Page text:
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We had a discussion yesterday about Management Studio, and we focused on the “Delete” command. In SQL Server 2005, you can right-click a database and select “Delete”. You get a panel where you can set some options, or you can just click OK and the database is gone. Unless, that is, there are people connected to the database – in that case, you’ll get a warning, which has saved me multiple times!
But the bigger question came around the idea that it shouldn’t be too easy to delete a database. The argument was that we are already bringing up a panel and asking you to click OK, so that is a confirmation panel. And I know a lot of people really hate it when we ask “are you sure you’re sure?” all the time. Of course, we also get lots of angry mails when we don't warn people.
But I wonder if on something as big as deleting a database if we should. What do you think? Should we pop another warning that you’re about to do something kind of dangerous like delete a database, or should you be allowed just to blast through there?
We had a discussion yesterday about Management Studio, and we focused on the “ Delete ” command. In SQL
How about having a check box on the form that you have to tick for the delete to work.
There's a similar option in Enterprise Manager when you're restoring a DB where you have to tick the "Force restore over existing database" check box. I love this check box! It's saved me so many times when I really meant to restore as a new DB. How often do you have to delete databases anyway? I don't think extra sensible precautions are going to annoy anyone.
How about keeping the current fuctionality and adding the option to block dropping a database if the admin chooses...something similar to a DDL trigger. This option might grey out the menu item for a database.
I think the two levels you have right now are fine. I do like the second confirmation page as the DELETE command is too close to the RENAME command and it is quite easy to pick the wrong one when you are in a hurry.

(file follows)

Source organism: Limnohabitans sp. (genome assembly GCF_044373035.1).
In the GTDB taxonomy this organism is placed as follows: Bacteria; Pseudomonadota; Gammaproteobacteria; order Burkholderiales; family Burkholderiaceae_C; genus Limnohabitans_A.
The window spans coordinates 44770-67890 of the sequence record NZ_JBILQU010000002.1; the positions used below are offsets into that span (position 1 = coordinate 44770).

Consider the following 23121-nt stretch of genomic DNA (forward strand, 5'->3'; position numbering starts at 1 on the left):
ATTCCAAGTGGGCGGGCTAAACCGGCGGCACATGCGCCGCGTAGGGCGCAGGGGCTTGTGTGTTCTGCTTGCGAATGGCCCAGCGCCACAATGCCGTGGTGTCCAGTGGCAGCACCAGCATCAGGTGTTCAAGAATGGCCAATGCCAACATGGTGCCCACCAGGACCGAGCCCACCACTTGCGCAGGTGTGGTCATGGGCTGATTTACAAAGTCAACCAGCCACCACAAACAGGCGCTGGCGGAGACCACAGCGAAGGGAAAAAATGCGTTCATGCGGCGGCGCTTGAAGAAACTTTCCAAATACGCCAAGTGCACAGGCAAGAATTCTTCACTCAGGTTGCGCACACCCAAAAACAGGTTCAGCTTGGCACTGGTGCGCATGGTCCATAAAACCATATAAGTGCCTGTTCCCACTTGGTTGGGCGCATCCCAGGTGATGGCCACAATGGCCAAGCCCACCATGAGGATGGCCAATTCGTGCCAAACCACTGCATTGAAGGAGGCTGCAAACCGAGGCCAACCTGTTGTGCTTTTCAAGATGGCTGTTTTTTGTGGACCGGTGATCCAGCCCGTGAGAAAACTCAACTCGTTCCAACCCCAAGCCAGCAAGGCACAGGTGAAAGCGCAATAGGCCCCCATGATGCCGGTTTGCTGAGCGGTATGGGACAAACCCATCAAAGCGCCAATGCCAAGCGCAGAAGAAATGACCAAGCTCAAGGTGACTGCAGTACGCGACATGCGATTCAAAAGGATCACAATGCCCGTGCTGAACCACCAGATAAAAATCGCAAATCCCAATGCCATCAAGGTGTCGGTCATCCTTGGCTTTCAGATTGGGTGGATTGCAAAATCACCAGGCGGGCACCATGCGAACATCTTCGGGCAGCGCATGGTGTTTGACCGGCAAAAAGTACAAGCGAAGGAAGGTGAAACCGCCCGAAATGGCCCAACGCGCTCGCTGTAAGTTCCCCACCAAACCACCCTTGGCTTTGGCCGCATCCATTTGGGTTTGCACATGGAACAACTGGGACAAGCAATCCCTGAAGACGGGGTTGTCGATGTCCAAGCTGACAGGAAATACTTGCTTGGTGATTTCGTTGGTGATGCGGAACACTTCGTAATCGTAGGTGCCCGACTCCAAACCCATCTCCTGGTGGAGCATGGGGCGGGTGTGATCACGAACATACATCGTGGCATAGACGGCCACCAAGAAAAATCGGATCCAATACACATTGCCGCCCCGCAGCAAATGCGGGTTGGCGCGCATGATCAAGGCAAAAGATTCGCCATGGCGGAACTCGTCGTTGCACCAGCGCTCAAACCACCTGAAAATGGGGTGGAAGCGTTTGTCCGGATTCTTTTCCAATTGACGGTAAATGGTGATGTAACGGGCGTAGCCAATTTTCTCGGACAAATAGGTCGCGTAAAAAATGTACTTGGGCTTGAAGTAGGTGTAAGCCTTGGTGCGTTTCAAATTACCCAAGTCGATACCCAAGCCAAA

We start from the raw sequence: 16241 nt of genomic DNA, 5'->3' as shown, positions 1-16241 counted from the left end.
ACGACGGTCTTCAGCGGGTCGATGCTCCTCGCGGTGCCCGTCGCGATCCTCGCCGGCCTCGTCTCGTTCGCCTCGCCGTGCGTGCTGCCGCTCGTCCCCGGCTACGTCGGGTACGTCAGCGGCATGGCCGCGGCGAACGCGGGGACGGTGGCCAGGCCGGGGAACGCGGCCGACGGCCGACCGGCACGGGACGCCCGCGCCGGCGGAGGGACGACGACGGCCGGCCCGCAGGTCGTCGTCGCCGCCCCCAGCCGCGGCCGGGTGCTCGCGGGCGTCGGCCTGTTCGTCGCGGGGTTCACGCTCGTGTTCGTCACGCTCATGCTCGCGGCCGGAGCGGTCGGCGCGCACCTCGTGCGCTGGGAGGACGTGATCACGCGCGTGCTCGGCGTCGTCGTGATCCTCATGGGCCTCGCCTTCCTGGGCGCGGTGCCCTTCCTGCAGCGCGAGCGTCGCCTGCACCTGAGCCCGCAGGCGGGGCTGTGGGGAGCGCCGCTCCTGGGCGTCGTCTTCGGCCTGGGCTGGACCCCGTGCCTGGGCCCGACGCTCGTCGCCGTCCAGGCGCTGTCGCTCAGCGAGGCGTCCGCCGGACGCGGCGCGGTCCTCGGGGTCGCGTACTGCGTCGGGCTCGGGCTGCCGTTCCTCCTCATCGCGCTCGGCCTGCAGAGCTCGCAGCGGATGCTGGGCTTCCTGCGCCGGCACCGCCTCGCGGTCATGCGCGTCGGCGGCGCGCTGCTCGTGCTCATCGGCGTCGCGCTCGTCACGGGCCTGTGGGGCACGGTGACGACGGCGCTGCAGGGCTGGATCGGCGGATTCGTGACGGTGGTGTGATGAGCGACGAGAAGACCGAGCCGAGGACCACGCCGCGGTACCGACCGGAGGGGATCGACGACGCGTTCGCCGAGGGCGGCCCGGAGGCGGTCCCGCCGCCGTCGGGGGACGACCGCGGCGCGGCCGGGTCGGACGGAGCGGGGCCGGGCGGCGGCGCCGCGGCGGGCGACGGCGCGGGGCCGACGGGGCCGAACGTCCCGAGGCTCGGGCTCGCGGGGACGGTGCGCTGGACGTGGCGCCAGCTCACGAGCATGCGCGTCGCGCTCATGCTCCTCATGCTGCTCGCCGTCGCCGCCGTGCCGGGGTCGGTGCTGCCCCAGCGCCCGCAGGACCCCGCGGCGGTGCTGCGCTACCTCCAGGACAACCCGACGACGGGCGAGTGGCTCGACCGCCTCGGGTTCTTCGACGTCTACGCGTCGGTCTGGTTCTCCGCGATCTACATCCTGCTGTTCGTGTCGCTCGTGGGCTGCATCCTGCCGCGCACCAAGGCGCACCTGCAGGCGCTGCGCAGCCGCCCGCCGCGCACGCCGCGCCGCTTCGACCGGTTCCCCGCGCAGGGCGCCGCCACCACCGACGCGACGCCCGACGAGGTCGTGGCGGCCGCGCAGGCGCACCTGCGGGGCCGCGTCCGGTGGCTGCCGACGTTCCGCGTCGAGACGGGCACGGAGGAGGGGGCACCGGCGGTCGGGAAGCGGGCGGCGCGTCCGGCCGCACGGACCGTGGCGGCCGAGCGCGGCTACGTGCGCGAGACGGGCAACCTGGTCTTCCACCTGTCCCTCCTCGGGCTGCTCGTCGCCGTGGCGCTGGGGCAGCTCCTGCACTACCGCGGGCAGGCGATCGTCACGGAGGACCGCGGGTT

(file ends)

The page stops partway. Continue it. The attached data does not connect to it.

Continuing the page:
I have not had any problems with any of my clients deleting databases by mistake - the problem comes from giving inexperience people the authority to delete databases and no matter how many steps you make me jump through with the GUI this inexperienced DBAS will still drop databases at the same rate.
Deleting a database should be a rare occurance, so if I had to click "Yes, i'm sure" multiple times it wouldn't bother me.
Although, why not just remove the "delete" option and have people detach a database if they want to get rid of it?
Interesting comments. You can prevent people from deleting a database by removing the right from them. It won't gray out the option, but it will keep them from doing it. Of course, if they are SA, all bets are off. But you are VERY frugal with who gets that right, correct? :)
Detaching is one way to remove the database, but to stay ANSI and industry compliant we do have to provide the delete operation.
Thanks to everyone for commenting - we're listening!
What about an admin function to set the status of a database? ie, if it's set as critical then you have to go through a lot to delete/overwrite it. But if it's flagged as a minor test database then you can right-click and delete. This way DBAs can set the requirements per DB?
I'm not sure this is your responsibility, I back up for a reason, SQL backup functionality is excellent, if it's not being used and someone accidentally deletes a database that smells like natural selection to me....
I think it is important to check the DB for current connections on delete and stop if it finds any, this is probably the most surefire way of stopping you deleting a production DB without being intrusive. On the subject of connections, a recent connection list would maybe help track down interested parties in a larger organisation, so on delete an information box "Over the past 7 days Joe Soap, Joe Bloggs and John Doe have logged into this database"
A 7 day "tombstone" type approach which emails the DB creator for confirmation would be safer, but that'd just get in the way if you're short on disk space, and there's no guarantee you'll get the right user anyway.......